10 Things You Should Know About Yellow Tail
Posted: 2020-11-20 12:20:51    (see more from vinepair.com)

You don’t have to be from the Outback to know Australian wine brand Yellow Tail. The Yenda, Australia-based brand is practically ubiquitous in the U.S., where its 1.5-liter bottles are college campus staples, and its standard-size (750-milliliter) bottles are essential pickups for folks looking for inexpensive yet reliable wines to unwind with at the end of the day.

Founded in 2001, Yellow Tail’s mission is to make easy-drinking, approachable wines that can be enjoyed by all. It has succeeded in some respects — the brand is sold at practically every wine and liquor store in America, as well as Sam’s Club and online retailer Drizly — but it also catches a lot of flack for lacking complexity, and for containing additives.

Thought you know everything about Yellow Tail? Read on for 10 more interesting tidbits to impress your family with below.

Yellow Tail is Australian wine made for American drinkers.

Two families teamed up to create the Yellow Tail brand: the Deutschs and the Casellas. Deutsch Family Wine and Spirits (DFWS), which had previously been selling French wine on the American market, wanted to break into the sub-$10 market. As they could not feasibly do so with French wine, they instead looked to Australian wines, which, at the time, were just beginning to break out into the American market. “We determined wine at this price point from Australia just tasted better than from other regions,” Peter Deutsch, CEO of DFWS, told VinePair in 2015. “We decided we wanted to get involved in the Aussie business and deliver the best bottle of wine on the market for six bucks.”

John Casella, whose Italian family had been producing wine in Australia since the 1960s under the label Casella Family Wines, knew he also wanted to get into the American market. When he caught wind of the Deutsches’ new project, he decided to get involved. And so, Yellow Tail Wine — stylized [yellow tail] — was born as a 50/50 venture between the two families.

It has some Spanish influence, too.

Along with its well-known Aussie red (Shiraz) and white (Sauvignon Blanc), Yellow Tail offers two flavors of bottled sangria: Sangria Blanco, which features white wine and flavors of citrus and peach; and a more traditional Sangria, featuring red wine and citrus. (No real fruit is added to either product.)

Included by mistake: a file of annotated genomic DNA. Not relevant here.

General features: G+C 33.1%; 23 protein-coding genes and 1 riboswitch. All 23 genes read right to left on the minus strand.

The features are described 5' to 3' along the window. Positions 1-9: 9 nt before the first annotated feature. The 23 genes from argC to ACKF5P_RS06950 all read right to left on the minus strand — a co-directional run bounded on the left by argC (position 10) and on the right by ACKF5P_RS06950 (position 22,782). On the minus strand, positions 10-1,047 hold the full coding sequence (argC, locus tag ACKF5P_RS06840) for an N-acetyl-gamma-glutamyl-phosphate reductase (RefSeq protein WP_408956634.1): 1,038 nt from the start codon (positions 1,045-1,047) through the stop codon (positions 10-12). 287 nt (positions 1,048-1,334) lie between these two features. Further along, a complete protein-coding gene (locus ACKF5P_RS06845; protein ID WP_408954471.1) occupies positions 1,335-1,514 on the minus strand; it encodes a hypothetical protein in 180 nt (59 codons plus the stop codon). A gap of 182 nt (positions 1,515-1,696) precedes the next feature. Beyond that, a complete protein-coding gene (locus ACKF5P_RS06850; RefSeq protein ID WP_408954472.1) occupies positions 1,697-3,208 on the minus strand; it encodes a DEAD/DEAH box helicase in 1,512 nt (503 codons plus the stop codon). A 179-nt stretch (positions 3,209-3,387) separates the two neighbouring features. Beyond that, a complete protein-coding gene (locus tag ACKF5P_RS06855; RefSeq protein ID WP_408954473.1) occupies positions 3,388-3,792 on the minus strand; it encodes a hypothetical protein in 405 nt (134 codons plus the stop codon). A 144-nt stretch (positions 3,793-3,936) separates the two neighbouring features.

Yellow Tail hopped to the top.

After launching in the U.S. in 2001, the abundantly available wine brand became a fast favorite among American wine drinkers. In 2011, just 10 years after its launch, Yellow Tail was the top imported wine in the U.S. That year, Yellow Tail sold more wine to Americans than every French wine producer combined.

A bottle of Yellow Tail is cheaper than some craft beers.

The majority of 750-milliliter bottles of Yellow Tail wines retail for around $6. That’s less than one cent per milliliter.

There is a fancy version of Yellow Tail.

While its many standard bottles are in the $6 range, Yellow Tail also offers a more premium line of wines. The Reserve collection offers a way into the world of premium wines, yet, as Yellow Tail managing director John Casella told The Chicago Tribune in 2010, “it comes from a brand that they are familiar with, so there’s a reassurance factor.” These wines are sold for about $12, so even though that’s almost double the standard bottles, it’s still a fraction of the price of many premium brands.

Consumers have a love-hate relationship with Yellow Tail.

Amid the recent prominence of natural and “clean” wines, Yellow Tail is often criticized for its less-than-natural winemaking techniques, and for the fact that its wines are made in bulk. Most mass-market wines like Yellow Tail are engineered and manipulated by food scientists and are full of additives such as sulfur dioxide and oak adjuncts — in turn creating consistent, albeit one-note flavors. However, some critics say we should embrace brands like Yellow Tail for their technological innovations and abilities to attract consumers who don’t typically drink wine.

Pinot Grigio, Merlot, and … lager?

Yellow Tail’s most popular labels among Total Wine customers include its Shiraz, Pinot Noir, Cabernet, Shiraz Cabernet, and Merlot. But in 2016, Yellow Tail released a line of beers in two U.S. test markets in Virginia and Rhode Island. From Australian Pale Ale, to Sunset Lager, the brand’s beers were promised to be uncomplicated and “never bitter.” However, the brand likely discontinued its beer, as there’s been no sign of Yellow Tail beer in years.

Its mascot isn’t what you think.

Think the marsupial donning every Yellow Tail bottle is a kangaroo? Think again. The brand’s mascot is actually a yellow-footed rock wallaby, a small marsupial that has yellow-colored feet, and (you guessed it) a yellow tail.

Yellow Tail has health-conscious consumers in mind.

The brand’s Pure Bright collection launched in 2019— featuring lower-ABV and lower-calorie versions of its Sauvignon Blanc, Chardonnay, and Pinot Grigio — has only 80 to 85 calories per 4-ounce serving. Yellow Tail also offers vegan-friendly wines, which are identified by a vegan logo printed on their back labels.

Yellow Tail wants to be in your cocktails … and more.

On its website, Yellow Tail features over 20 recipes, all using its wines. From classic cocktails like Sangria and mulled wine, to trendy offerings like frozé, home mixologists will be sure to find a Yellow Tail cocktail they love. (There’s even a wine-infused chocolate fondue recipe that uses Cabernet Sauvignon).